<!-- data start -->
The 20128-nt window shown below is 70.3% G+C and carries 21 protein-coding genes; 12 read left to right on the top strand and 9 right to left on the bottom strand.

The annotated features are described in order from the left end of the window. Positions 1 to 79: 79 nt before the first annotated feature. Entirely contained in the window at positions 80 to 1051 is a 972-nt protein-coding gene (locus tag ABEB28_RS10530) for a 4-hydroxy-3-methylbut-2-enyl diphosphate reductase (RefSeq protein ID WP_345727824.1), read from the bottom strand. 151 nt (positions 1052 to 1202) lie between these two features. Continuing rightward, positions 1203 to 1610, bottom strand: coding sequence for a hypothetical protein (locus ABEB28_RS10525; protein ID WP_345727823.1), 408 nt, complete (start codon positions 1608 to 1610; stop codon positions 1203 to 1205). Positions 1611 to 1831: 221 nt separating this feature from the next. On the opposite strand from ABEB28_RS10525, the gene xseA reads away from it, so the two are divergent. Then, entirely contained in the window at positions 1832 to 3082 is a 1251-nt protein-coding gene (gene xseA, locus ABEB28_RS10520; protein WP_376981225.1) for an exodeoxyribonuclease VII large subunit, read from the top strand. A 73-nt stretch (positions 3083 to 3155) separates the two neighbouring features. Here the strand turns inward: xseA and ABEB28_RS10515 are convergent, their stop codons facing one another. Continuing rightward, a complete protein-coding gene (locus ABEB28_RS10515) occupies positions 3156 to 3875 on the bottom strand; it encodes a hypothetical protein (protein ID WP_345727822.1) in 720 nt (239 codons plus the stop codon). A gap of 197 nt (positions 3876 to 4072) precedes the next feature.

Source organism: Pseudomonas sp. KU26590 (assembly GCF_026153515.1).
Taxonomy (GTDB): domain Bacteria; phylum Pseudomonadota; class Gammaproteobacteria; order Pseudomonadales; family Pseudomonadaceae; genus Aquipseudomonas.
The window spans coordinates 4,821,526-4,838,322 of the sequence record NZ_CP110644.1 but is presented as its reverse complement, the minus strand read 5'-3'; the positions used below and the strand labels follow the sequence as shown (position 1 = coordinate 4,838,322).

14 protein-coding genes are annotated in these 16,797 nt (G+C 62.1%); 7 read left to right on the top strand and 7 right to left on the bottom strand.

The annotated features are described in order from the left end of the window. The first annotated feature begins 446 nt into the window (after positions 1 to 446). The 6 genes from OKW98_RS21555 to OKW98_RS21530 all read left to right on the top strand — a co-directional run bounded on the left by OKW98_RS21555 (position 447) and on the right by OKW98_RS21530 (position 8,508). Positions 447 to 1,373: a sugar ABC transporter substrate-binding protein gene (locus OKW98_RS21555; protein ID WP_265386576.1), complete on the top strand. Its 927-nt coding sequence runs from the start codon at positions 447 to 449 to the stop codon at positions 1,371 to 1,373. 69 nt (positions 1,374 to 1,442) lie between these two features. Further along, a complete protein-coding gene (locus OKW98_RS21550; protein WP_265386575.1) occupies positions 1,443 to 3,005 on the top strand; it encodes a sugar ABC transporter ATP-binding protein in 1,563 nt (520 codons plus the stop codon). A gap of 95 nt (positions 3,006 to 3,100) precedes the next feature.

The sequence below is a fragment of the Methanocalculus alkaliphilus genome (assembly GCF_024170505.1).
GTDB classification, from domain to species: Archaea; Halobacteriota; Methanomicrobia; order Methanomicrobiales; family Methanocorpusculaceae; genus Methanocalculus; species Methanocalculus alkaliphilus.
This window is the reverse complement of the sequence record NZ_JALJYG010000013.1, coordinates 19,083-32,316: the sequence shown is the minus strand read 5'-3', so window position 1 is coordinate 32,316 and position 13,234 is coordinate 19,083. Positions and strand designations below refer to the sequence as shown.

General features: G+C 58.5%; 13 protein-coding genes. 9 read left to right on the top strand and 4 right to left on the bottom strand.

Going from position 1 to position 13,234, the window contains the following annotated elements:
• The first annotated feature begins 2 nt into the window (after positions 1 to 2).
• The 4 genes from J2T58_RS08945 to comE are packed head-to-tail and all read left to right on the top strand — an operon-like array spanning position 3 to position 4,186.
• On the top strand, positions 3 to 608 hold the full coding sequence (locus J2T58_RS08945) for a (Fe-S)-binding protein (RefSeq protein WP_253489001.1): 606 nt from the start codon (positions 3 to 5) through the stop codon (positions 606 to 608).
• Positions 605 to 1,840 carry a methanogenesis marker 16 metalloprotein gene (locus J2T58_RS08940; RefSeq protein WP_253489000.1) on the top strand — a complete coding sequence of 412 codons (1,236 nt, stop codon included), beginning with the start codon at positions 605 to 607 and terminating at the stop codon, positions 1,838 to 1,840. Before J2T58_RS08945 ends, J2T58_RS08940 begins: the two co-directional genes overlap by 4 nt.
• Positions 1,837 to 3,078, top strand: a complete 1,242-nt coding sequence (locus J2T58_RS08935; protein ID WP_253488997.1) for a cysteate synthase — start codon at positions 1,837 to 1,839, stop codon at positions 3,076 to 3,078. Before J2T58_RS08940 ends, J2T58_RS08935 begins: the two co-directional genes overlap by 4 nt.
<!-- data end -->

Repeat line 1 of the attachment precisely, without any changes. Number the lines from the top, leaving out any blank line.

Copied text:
The 20128-nt window shown below is 70.3% G+C and carries 21 protein-coding genes; 12 read left to right on the top strand and 9 right to left on the bottom strand.